Use this URL to cite or link to this record in EThOS: http://ethos.bl.uk/OrderDetails.do?uin=uk.bl.ethos.580074
Title: 'Stokers - the lowest of the low?' : a social history of Royal Navy stokers, 1850-1950
Author: Chamberlain, Tony
Awarding Body: University of Exeter
Current Institution: University of Exeter
Date of Award: 2013
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Abstract:
The introduction of steam propulsion during the early nineteenth century presented the Royal Navy with two interlinked challenges. In the first, steam propulsion had to overcome the sceptics and the challenges of technical development until it proved a reliable and superior alternative to sail. The second was a challenge to the social infrastructure of the Navy which struggled to integrate increasingly large numbers of engine room personnel into a traditional close knit naval hierarchy dominated by seamen. The engineers’ struggle for commissioned status and equality with the executive branch is well documented, as is the history of the engine room artificers’ branch. By comparison, where naval and historical custom has promoted and celebrated the ideal of the Royal Naval ‘bluejacket’ or seaman, its stokers have become subjects of censure while their story has been largely ignored and corrupted by prejudice and myths. Tradition dictates that stokers are portrayed as coarse, uneducated men with a reputation for being trouble makers. As a result, they were judged to have the worst discipline record on the lower-deck. Because of the physical nature of their work and the filth and detritus from the coal they worked with they were also commonly believed to originate from the lowest classes of contemporary society. Yet without stokers no ship could leave harbour let alone engage the enemy. Every item of machinery and equipment onboard a ship relied on the steam produced by stokers. But far from being seen as equals or given any credit for their endeavours in the miniature hell of the stokehole, stokers became social outcasts. No other branch of men in the Navy has been subjected to such longstanding and deep seated censure. The negative stereotypes which surround stokers continue to perpetuate a disservice to a much overlooked and maligned branch of men. In order to determine the reasons why stokers attracted such negative sympathies this thesis will separate the facts from the myths and offer a new perspective on the men condemned by history as ‘the lowest of the low.’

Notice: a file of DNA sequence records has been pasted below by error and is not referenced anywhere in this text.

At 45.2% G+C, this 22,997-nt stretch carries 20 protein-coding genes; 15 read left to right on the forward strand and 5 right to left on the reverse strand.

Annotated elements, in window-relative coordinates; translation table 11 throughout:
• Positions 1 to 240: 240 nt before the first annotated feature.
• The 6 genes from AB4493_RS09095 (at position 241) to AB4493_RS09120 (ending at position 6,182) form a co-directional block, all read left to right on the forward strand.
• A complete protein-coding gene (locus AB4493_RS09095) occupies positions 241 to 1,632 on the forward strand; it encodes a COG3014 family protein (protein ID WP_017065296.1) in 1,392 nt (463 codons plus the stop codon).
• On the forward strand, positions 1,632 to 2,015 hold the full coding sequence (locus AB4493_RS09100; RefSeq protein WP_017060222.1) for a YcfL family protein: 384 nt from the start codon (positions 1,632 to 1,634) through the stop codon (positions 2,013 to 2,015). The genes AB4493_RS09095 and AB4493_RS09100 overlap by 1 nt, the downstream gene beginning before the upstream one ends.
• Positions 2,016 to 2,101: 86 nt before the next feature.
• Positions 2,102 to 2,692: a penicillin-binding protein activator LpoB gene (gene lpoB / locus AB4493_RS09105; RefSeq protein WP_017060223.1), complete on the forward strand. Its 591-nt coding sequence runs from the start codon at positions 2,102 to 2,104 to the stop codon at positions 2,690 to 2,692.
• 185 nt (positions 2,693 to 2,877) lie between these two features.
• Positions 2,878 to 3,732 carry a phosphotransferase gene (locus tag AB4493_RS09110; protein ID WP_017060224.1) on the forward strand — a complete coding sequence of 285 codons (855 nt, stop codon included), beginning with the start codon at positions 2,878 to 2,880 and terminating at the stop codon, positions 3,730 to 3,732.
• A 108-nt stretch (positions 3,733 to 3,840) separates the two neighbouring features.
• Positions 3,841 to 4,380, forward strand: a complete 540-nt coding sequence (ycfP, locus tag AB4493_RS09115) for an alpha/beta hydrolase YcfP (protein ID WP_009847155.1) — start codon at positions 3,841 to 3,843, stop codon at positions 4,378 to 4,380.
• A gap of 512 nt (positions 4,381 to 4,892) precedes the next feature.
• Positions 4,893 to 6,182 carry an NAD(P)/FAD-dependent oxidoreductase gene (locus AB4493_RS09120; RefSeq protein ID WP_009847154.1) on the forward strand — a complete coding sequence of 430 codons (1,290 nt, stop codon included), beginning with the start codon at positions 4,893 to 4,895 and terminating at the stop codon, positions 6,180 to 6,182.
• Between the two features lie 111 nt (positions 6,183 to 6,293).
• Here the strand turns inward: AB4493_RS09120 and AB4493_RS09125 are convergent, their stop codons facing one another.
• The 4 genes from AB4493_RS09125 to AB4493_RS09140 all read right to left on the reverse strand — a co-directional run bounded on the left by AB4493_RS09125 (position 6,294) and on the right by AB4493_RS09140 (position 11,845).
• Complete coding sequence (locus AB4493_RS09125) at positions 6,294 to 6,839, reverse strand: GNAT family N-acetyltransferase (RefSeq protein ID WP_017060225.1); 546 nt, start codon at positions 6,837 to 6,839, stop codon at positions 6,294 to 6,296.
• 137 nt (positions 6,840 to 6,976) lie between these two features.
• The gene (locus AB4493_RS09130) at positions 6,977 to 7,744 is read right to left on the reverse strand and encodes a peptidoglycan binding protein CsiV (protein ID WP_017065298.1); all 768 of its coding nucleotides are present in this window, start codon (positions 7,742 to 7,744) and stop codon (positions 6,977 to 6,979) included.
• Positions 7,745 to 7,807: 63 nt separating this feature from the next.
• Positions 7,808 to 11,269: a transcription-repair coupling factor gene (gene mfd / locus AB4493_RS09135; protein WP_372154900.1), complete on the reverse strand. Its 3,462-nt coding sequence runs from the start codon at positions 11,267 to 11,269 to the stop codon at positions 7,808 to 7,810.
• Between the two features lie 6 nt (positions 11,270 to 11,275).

Supervisor: Morris, Roger Sponsor: Cornwall College
Qualification Name: Thesis (Ph.D.) Qualification Level: Doctoral
EThOS ID: uk.bl.ethos.580074  DOI: Not available
Keywords: Stokers ; Royal Navy
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